My husband, Jason, and I are in a season of life where we are trying to make some important decisions that impact our entire family. This has been a particularly painful season because we can’t seem to agree on which direction to take. Some days the weight of these disagreements seems so heavy I can barely breathe. (This is a good time to point out that I’m a little melodramatic.) One night, while already in a melancholy mood, the song Broken by Lifehouse came on the radio. I related to these words, “I’m falling apart, I’m barely breathing, with a broken heart, that’s still beating.” Those few words so eloquently described how I was feeling so I immediately downloaded the song.
At the time, I viewed the song as a catharsis of sorts. I could relate to the lyrics, felt understood as I sang along, and appreciated the emotional release it seemed to provide. However, it didn’t take long before I became more depressed in our marriage. I dwelt on the heart ache that our difference of opinions caused and I communicated that pain to my husband. For several days in a row, I listened to that song (and few other equally depressing tunes) throughout the day. I was blinded to the fact that my mellow playlist was actually aiding in my sadness.
I discovered that was the case when I replaced the gloomy songs for worship music. As I sang along with the uplifting lyrics, I felt the dark cloud over my head give way to sunshine. I was ministered to as I sang about God’s power to change circumstances and His unconditional love. In response, I desired to express my unconditional love to Jason. Wanting to capitalize on the momentum, I decided it would be best for my marriage if I no longer listened to the songs that brought tears. Instantly I experienced a positive change.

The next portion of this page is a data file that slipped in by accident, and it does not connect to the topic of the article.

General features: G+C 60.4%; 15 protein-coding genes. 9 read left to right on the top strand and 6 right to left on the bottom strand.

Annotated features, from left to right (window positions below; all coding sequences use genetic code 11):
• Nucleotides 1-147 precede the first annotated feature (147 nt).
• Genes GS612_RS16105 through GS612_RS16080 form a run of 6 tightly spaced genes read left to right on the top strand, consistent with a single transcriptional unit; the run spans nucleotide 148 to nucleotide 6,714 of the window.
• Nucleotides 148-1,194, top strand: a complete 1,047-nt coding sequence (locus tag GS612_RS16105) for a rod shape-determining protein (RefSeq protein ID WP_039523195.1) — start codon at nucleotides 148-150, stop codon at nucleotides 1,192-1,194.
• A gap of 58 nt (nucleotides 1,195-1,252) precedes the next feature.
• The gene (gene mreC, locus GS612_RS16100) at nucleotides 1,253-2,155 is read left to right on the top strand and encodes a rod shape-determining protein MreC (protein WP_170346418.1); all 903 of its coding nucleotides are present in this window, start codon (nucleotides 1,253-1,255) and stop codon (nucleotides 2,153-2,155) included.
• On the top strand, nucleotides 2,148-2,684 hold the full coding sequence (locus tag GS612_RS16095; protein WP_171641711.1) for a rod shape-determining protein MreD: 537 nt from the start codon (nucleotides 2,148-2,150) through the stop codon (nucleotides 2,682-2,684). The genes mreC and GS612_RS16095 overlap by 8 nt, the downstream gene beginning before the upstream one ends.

Don’t worry, this isn’t going to be a legalistic post on whether or not Christians should listen to secular music because, honestly, I don’t believe there is a hard, fast rule found in Scripture regarding that topic. I do, however, want to point out that Philippians 4:8 instructs us to think about whatever is true, noble, right, pure, lovely, admirable, excellent, and praiseworthy. I chose to listen to music that was discouraging and my heart and marriage suffered because of it. There is nothing wrong with the songs in and of themselves, but the thoughts they put into my head were self-centered and hopeless – that is a far cry from excellent or praiseworthy!
Perhaps for you it is something other than a depressing playlist. It could be a song that reminds you of an ex, a movie that puts lustful thoughts into your head, the facebook friend that shouldn’t be there, or the novel that bids you to compare your spouse to some fictional character. For me, changing my music from gloomy to glorifying had a positive ripple effect in my relationship with the Lord and with my husband. I challenge you to examine yourself to see if your entertainment choices are benefiting your marriage.
Have you ever noticed what kind of impact your choice of media and entertainment is having on your marriage? I’d love to hear your stories!
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